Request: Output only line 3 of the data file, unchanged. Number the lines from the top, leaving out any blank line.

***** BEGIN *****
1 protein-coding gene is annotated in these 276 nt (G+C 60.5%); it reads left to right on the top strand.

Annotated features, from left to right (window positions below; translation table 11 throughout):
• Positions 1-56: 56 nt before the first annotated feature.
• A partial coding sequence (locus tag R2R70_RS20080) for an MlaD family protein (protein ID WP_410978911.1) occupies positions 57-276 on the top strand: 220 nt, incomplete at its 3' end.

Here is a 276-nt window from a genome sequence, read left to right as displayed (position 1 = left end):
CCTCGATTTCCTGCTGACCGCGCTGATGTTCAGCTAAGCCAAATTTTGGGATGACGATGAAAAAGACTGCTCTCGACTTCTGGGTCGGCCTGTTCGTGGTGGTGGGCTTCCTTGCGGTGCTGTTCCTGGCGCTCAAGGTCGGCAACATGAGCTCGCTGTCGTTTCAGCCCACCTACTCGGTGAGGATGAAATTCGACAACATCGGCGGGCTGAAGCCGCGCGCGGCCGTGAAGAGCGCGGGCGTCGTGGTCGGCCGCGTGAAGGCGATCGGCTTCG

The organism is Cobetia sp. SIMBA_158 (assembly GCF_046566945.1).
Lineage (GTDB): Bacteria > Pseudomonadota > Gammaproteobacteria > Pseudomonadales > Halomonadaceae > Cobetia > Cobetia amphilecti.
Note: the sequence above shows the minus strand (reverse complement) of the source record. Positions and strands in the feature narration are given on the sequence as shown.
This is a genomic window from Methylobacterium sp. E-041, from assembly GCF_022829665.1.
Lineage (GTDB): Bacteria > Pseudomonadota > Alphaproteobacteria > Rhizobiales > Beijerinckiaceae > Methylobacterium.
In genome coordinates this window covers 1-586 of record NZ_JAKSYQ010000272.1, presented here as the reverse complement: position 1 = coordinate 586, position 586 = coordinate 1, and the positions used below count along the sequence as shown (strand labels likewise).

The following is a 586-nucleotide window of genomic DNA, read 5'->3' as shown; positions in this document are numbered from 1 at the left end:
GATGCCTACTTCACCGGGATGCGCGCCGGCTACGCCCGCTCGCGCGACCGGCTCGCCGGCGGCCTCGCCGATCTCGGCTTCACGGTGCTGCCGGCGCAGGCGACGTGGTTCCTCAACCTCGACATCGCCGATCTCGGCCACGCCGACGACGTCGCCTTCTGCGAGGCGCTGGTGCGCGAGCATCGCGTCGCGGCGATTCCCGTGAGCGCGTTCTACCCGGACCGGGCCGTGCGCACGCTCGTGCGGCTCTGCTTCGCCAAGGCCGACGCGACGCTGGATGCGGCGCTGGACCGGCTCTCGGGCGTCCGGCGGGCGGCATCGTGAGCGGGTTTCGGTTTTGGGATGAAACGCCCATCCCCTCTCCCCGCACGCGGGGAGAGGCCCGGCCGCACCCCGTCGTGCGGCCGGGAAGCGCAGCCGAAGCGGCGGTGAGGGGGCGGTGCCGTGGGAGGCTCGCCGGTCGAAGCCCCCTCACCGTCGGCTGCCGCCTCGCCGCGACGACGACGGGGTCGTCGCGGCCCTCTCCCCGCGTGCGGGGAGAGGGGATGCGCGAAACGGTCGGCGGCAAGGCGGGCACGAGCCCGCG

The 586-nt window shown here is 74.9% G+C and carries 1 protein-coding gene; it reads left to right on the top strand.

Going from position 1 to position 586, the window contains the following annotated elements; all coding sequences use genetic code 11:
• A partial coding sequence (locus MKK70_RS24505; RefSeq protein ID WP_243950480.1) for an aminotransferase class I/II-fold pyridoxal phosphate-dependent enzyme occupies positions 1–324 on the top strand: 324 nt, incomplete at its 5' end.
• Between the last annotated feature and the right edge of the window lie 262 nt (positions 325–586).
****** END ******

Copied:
• Positions 1-56: 56 nt before the first annotated feature.